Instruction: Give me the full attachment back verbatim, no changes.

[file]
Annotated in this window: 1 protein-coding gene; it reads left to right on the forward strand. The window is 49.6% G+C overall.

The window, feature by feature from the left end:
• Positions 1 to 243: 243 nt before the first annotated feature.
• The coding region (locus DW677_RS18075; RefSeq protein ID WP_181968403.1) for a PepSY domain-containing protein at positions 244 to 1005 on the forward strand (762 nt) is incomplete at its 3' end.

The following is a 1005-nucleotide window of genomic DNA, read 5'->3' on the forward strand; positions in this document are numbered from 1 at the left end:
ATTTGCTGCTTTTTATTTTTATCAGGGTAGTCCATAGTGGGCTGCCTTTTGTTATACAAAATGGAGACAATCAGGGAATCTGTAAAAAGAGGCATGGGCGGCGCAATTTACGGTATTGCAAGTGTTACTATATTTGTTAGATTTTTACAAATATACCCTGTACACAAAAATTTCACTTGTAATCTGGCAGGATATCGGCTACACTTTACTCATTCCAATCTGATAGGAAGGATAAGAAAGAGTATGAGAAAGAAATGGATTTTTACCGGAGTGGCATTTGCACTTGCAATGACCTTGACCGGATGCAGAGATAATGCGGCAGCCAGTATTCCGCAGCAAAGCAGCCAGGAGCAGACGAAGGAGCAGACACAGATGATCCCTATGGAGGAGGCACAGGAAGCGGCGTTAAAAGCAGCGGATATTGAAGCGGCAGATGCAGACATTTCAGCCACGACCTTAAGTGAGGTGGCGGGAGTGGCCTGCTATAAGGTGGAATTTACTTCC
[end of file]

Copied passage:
Annotated in this window: 1 protein-coding gene; it reads left to right on the forward strand. The window is 49.6% G+C overall.

The window, feature by feature from the left end:
• Positions 1 to 243: 243 nt before the first annotated feature.
• The coding region (locus DW677_RS18075; RefSeq protein ID WP_181968403.1) for a PepSY domain-containing protein at positions 244 to 1005 on the forward strand (762 nt) is incomplete at its 3' end.

The following is a 1005-nucleotide window of genomic DNA, read 5'->3' on the forward strand; positions in this document are numbered from 1 at the left end:
ATTTGCTGCTTTTTATTTTTATCAGGGTAGTCCATAGTGGGCTGCCTTTTGTTATACAAAATGGAGACAATCAGGGAATCTGTAAAAAGAGGCATGGGCGGCGCAATTTACGGTATTGCAAGTGTTACTATATTTGTTAGATTTTTACAAATATACCCTGTACACAAAAATTTCACTTGTAATCTGGCAGGATATCGGCTACACTTTACTCATTCCAATCTGATAGGAAGGATAAGAAAGAGTATGAGAAAGAAATGGATTTTTACCGGAGTGGCATTTGCACTTGCAATGACCTTGACCGGATGCAGAGATAATGCGGCAGCCAGTATTCCGCAGCAAAGCAGCCAGGAGCAGACGAAGGAGCAGACACAGATGATCCCTATGGAGGAGGCACAGGAAGCGGCGTTAAAAGCAGCGGATATTGAAGCGGCAGATGCAGACATTTCAGCCACGACCTTAAGTGAGGTGGCGGGAGTGGCCTGCTATAAGGTGGAATTTACTTCC